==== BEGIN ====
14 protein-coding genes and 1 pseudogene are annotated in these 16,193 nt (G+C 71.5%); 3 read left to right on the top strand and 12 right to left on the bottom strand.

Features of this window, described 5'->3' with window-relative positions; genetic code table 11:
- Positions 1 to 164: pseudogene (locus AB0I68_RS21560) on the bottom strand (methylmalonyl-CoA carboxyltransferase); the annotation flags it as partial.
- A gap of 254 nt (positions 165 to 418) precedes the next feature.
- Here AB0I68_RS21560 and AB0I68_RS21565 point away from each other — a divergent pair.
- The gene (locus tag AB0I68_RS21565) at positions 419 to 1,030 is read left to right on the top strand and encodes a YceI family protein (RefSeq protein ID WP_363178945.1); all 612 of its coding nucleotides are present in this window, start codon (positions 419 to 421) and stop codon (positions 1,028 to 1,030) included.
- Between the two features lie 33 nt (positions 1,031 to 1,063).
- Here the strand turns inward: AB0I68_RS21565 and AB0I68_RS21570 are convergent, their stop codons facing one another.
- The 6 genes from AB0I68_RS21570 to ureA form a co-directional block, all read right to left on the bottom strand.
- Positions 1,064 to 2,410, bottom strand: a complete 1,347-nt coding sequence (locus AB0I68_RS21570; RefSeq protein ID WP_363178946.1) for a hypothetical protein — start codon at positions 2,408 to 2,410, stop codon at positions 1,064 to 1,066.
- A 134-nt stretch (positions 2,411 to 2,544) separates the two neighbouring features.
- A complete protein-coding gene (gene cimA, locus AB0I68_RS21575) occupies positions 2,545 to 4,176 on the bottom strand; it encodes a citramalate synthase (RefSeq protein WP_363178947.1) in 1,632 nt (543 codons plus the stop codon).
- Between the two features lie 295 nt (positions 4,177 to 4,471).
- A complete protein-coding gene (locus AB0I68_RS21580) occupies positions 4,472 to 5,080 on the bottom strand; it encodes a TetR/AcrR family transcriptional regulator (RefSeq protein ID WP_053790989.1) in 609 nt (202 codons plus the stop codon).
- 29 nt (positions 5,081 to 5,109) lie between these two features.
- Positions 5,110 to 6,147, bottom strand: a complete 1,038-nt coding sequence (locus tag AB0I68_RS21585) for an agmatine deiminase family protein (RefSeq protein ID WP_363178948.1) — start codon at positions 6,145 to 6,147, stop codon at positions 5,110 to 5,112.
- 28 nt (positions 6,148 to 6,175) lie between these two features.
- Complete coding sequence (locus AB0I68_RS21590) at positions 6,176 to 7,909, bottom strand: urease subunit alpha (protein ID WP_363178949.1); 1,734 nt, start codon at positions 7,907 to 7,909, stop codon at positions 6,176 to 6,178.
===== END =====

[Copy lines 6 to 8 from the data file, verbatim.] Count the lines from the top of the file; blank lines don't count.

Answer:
- The gene (locus tag AB0I68_RS21565) at positions 419 to 1,030 is read left to right on the top strand and encodes a YceI family protein (RefSeq protein ID WP_363178945.1); all 612 of its coding nucleotides are present in this window, start codon (positions 419 to 421) and stop codon (positions 1,028 to 1,030) included.
- Between the two features lie 33 nt (positions 1,031 to 1,063).
- Here the strand turns inward: AB0I68_RS21565 and AB0I68_RS21570 are convergent, their stop codons facing one another.